A few years back I was stood in a stubbly field in the depths of north London, hemmed in by a towering red brick wall and a rusty old rail track. “Wow Matt,” said a 10-year-old boy, part of a school city farm visit. “I can’t believe I’m this close to a cow!”
“It’s a pig,” I replied. I was amazed but not surprised, as I was well aware of the growing number of youngsters losing touch with our countryside.
Last month back in Durham, I turned
off Sacriston high street and reversed our truck through a seemingly normal playground, past ordinary classrooms
and then through a wooden gate. Mum
and I were there to pick up one of our tups (male sheep) that Mum had lent the local school, which had bought three shearlings from us a couple of years ago. Fyndoune Community College had borrowed Arthur to do the duties and produce spring lambs for the school’s farm.
In a hay-speckled fleece, aptly named farm technician Lyndsey Ramm welcomed us with a saddened smile. “We’re going to miss him,” she said. “He’s been brilliant for the pupils.” And what a holiday he’d had! He was waiting for our arrival, penned in the school’s immaculate corrugated shed on a bed of straw next to the chickens, ferret and rabbits. He too looked slightly subdued as his new-found fame and popularity was coming to an end, and looking around I thought to myself that I wish I’d studied in a place like this.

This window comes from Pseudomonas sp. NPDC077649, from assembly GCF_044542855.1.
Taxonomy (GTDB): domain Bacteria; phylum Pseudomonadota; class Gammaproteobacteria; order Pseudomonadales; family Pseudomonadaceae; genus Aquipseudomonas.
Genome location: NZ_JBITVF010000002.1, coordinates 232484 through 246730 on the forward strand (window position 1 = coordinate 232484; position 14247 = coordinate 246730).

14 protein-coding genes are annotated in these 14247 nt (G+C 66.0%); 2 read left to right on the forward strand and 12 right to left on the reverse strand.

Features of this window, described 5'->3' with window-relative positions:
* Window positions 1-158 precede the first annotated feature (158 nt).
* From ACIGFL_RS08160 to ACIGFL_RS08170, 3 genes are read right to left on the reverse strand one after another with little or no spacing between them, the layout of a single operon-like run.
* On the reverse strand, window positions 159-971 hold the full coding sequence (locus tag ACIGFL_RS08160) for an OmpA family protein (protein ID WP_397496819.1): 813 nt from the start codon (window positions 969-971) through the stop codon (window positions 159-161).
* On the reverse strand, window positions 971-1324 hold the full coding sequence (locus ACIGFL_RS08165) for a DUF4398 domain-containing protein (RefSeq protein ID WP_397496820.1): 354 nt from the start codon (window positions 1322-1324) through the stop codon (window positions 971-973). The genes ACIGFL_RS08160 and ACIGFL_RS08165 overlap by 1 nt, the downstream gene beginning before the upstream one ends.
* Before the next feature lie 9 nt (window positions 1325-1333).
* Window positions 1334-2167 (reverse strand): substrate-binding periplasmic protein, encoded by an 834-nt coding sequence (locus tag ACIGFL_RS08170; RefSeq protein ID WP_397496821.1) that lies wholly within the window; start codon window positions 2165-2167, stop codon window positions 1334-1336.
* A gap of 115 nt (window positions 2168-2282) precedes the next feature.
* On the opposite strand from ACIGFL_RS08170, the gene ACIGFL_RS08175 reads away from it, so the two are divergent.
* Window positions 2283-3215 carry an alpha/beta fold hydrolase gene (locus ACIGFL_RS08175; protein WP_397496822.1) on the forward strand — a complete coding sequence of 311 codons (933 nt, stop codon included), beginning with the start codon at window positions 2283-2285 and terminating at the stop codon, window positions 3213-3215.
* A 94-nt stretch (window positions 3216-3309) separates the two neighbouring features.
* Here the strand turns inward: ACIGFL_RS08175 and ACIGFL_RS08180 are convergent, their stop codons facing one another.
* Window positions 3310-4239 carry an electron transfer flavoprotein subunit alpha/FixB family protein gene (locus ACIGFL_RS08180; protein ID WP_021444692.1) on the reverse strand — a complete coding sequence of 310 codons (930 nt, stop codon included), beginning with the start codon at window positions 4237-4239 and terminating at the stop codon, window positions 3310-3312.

Lyndsey had attended this school. Back in her day the farm wasn’t quite as impressive – there were just a few chickens and a greenhouse for growing tomatoes – but she loved it. One of her proudest schooling achievements was her poultry handling certificate, and her love for the outdoors led her to Houghall Agricultural College, then to her current post, back where she started.
The school, which is federated with Durham Community Business College, has been awarded Humanities with a Rural Dimension status, and it receives funding to help support the farm. All of the students from both schools, aged 11 to 16, make use of it, but so do younger pupils from partner primary schools, and older students on training schemes come here to get their hands dirty too.
Before we loaded up Arthur, I inspected the vegetables the pupils were growing for the school canteen, together with flowers for the hanging baskets and pots around the school yard. But their green fingers blossom well beyond the school gates, as pupils sell their produce at Chester-le-Street market.
In today’s search for sustainability, the school is leading the way. It is also planning to open up a shop on the farm this summer, with the pupils themselves selling their own produce.
The farm is woven into their everyday school work up in the biology lab, as the animals help to bring science to life, and it is also threaded into the curriculum in other ways – the egg yield from the chickens is used in maths classes and the slug population is used in geography to support a study of human population movement! With a bright future for the Durham Federation School Farm, the aim now is to see it become a bit more self sufficient and get even more schools involved.
“I just love it. I love spending time with the kids and watching them interact with all the animals,” enthuses Lyndsey. And having left the school with Arthur saying his goodbyes, it seemed he was bleating exactly the same message all the way back to our farm.
This feature is taken from issue 23 of Countryfile Magazine. To make sure you never miss an issue subscribe today.
MORE FROM MATT BAKER ON WWW.BBCCOUNTRYFILEMAGAZINE.COM:
Bringing the countryside to the olympics
The perfect rural idyll
A childhood of adventure
Joys of spring
Meet the new team